There is a lot going on in this book. Symbolism is everywhere and there is a lot of questioning about the true nature of morality in the modern age. In an over populated, environmentally wounded world, do right and wrong alter? But all the big stuff aside, I really enjoyed the details. A real estate agent deliberately seeking out homes where the walls bleed, dead babies cry in walls and phantoms circle the dining room so she turn them over multiple times is a concept that will keep me giggling for a long time. At one point Carl kills a Dr. Laura-type just by listening to her morally judging on the radio. He then "accidentally" kills anyone who comes onto the radio to mourn her lose. The song just flies through his brain. True to Palahniuk, the book is bizarre from beginning to end and a great read. Go to for the official Palahniuk site.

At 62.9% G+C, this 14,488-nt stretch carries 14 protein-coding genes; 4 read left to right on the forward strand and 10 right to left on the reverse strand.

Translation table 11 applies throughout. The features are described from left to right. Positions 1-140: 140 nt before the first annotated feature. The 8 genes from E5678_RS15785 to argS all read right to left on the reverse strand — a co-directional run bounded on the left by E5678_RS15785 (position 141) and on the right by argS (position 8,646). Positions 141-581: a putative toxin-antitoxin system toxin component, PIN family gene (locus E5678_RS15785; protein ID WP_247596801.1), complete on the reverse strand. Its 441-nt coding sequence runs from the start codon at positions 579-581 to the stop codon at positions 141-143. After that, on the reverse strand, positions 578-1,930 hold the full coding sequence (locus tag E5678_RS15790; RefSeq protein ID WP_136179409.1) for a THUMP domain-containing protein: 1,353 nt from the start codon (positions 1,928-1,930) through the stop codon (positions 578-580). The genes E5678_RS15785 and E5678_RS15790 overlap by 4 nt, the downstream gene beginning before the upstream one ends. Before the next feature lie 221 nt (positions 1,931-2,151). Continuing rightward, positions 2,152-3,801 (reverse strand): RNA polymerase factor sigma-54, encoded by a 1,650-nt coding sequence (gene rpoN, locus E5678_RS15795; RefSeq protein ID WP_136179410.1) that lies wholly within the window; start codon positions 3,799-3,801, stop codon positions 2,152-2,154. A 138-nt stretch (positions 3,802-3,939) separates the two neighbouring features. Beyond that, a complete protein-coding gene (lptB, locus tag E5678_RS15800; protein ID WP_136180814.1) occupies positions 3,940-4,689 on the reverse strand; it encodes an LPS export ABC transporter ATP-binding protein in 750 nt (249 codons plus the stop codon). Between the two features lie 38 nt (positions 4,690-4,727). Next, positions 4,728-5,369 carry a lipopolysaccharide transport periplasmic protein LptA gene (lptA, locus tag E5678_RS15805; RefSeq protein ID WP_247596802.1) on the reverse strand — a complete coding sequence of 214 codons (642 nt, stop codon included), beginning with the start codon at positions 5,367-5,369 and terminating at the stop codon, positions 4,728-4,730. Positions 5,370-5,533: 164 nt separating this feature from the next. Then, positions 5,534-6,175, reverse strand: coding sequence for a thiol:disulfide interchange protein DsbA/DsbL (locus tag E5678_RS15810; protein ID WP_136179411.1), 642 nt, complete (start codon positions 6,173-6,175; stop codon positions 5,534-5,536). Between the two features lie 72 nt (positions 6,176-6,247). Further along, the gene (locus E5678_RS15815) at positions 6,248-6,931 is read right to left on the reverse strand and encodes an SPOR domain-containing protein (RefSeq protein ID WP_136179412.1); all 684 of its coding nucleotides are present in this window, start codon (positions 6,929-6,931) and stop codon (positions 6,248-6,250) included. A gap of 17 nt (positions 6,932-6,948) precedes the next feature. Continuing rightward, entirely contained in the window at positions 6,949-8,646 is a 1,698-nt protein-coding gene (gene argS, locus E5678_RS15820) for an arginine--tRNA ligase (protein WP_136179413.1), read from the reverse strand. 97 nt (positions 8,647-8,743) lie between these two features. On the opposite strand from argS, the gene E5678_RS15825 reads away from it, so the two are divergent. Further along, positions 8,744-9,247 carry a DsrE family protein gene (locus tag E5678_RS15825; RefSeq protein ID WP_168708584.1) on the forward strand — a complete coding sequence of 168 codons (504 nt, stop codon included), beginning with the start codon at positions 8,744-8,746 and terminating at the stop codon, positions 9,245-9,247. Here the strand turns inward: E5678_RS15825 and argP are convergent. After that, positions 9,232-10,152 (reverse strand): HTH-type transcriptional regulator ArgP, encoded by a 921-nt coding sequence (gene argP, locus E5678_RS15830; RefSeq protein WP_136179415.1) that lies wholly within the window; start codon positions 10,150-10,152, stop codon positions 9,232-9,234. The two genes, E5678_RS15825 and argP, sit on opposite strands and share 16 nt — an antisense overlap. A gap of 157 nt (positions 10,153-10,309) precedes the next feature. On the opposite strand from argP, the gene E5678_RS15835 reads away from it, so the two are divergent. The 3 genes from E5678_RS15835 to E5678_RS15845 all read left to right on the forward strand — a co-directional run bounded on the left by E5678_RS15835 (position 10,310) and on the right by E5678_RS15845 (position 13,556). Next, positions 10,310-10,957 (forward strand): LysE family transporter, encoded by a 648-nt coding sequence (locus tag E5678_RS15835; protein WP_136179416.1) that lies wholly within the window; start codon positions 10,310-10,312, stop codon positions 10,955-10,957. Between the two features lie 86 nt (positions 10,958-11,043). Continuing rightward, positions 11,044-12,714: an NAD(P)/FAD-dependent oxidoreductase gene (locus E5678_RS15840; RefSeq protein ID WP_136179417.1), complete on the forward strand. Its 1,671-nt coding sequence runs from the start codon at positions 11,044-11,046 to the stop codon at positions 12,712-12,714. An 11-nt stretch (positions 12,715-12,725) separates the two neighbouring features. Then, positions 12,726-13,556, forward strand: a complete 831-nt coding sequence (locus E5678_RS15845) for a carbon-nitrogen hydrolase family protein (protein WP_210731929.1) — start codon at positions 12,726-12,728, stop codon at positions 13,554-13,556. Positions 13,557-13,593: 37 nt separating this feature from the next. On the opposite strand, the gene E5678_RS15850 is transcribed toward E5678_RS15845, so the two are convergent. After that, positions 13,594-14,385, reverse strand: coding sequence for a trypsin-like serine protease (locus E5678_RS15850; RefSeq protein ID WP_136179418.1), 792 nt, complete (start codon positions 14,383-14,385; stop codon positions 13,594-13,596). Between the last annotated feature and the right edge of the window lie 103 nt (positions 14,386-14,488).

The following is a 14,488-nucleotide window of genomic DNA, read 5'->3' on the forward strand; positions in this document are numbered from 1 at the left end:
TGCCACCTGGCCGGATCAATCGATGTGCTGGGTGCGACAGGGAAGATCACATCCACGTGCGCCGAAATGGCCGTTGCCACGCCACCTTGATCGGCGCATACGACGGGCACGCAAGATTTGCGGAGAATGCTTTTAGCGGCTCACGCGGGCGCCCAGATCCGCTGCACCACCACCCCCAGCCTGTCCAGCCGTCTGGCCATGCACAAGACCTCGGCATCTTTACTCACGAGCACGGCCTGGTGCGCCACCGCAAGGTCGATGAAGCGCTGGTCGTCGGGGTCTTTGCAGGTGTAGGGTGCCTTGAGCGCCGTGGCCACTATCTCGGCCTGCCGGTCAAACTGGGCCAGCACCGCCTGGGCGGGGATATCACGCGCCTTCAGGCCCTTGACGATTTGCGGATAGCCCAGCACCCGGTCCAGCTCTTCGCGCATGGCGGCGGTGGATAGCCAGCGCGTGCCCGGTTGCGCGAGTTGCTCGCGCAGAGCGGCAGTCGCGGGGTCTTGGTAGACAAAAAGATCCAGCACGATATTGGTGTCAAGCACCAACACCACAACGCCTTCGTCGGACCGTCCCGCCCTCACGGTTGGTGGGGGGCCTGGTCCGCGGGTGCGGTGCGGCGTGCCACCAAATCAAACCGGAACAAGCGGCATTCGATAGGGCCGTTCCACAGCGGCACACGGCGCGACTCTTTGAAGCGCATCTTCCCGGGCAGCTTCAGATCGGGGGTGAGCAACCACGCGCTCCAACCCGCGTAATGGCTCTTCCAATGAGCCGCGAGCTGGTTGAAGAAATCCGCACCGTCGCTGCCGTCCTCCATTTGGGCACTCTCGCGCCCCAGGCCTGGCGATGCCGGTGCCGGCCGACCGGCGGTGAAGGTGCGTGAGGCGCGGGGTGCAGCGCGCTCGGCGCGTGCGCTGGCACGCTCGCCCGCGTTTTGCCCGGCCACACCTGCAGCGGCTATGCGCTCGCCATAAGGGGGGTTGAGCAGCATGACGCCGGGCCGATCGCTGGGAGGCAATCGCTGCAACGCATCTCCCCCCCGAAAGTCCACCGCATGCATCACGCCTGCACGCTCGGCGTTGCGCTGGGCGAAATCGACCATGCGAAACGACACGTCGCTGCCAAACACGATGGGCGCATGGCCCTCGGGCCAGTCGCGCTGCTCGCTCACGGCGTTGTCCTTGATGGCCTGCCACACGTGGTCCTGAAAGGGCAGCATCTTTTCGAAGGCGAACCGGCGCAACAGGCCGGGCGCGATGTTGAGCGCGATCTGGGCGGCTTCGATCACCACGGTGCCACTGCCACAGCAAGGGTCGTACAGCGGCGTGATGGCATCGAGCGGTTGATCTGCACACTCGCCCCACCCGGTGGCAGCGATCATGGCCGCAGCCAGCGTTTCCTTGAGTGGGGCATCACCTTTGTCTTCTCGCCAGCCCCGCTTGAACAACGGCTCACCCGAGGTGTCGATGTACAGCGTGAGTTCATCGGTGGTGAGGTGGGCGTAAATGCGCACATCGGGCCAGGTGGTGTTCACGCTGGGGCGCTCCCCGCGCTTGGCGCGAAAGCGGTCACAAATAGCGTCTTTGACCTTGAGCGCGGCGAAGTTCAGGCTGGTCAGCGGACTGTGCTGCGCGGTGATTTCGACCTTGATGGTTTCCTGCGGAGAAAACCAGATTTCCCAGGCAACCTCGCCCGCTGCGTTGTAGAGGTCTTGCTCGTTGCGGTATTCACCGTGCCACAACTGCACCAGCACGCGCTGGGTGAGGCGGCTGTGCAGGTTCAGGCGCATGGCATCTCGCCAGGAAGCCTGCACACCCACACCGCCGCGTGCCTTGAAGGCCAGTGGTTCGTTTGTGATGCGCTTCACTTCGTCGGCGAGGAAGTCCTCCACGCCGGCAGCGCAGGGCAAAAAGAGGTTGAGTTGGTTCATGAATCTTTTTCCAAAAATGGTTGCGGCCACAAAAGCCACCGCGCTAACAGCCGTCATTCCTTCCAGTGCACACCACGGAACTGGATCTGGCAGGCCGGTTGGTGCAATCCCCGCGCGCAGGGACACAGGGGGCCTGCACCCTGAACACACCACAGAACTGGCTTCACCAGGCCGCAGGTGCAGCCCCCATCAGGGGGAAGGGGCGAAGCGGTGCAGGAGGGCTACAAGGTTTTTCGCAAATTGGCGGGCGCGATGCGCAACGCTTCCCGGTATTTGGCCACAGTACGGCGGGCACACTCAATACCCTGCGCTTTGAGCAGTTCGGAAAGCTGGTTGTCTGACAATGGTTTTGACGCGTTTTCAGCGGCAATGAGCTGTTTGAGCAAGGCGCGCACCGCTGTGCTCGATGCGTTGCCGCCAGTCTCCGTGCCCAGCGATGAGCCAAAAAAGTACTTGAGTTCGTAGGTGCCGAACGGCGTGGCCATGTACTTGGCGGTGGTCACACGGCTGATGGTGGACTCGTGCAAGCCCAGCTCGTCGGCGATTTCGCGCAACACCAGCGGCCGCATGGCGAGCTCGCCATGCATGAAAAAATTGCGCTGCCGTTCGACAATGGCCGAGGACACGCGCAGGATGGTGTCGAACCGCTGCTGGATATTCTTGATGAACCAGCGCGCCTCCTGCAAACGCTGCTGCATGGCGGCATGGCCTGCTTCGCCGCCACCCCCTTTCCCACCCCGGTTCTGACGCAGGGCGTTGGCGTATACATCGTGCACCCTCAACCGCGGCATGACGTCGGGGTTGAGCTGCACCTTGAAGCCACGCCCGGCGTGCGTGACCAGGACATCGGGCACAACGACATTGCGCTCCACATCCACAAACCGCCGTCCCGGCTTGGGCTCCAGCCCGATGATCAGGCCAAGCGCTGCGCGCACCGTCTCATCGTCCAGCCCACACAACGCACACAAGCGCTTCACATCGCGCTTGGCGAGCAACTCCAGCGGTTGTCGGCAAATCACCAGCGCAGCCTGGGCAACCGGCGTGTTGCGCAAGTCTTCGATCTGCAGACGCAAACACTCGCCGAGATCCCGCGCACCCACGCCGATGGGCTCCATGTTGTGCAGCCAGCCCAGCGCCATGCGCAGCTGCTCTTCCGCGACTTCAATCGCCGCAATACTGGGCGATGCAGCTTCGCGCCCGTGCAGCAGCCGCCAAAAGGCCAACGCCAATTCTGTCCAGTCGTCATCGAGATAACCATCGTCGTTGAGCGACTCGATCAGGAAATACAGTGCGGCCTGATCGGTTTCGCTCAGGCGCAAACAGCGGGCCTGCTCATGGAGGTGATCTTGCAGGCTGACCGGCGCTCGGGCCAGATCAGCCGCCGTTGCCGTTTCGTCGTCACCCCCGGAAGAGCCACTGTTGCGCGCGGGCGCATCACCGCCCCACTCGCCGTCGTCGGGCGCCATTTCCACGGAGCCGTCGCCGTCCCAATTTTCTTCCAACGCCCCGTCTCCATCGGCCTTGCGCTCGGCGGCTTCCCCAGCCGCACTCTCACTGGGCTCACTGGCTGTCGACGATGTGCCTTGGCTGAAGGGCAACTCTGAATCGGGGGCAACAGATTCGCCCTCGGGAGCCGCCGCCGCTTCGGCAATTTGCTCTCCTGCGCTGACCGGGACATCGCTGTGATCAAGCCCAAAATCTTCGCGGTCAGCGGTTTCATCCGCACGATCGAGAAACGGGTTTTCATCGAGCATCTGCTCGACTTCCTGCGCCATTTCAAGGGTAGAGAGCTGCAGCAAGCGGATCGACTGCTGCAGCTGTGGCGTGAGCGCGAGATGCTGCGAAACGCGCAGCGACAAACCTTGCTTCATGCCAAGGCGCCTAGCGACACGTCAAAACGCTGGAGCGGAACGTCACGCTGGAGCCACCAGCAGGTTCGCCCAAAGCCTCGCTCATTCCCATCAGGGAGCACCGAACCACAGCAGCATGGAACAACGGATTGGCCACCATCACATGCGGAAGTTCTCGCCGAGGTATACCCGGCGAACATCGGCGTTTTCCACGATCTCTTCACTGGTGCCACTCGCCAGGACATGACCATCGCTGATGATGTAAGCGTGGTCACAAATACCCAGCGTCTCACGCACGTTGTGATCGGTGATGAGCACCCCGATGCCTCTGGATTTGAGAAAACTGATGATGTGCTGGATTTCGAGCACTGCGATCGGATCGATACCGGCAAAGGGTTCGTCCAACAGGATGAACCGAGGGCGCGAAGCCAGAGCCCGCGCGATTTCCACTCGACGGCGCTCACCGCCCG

Tuesday, September 4, 2007


By Chuck Palahniuk

Seventeen aspiring authors are brought together by the words, “Writer's Retreat: Abandon your life for three months." They’re rounded up and placed in an old theater where they are to perfect their writing. Though there is enough food and amenities to make their three month stay comfortable, in hopes of making a more dramatic and newsworthy entrance back into the world, they each, without the knowledge of one another, sabotage everything. Each person takes out what they feel they can live without, whether it’s their least favorite food or the washing machine. Eventually they have no food, no heat, no light, nothing to sustain life. As the characters waste away, they each tell an autobiographical tale. They eventually resort to cannibalism and as people start dying, each survivor gleefully reflects on how they will have one less person to share the fame and the money from the movie rights after they’re rescued.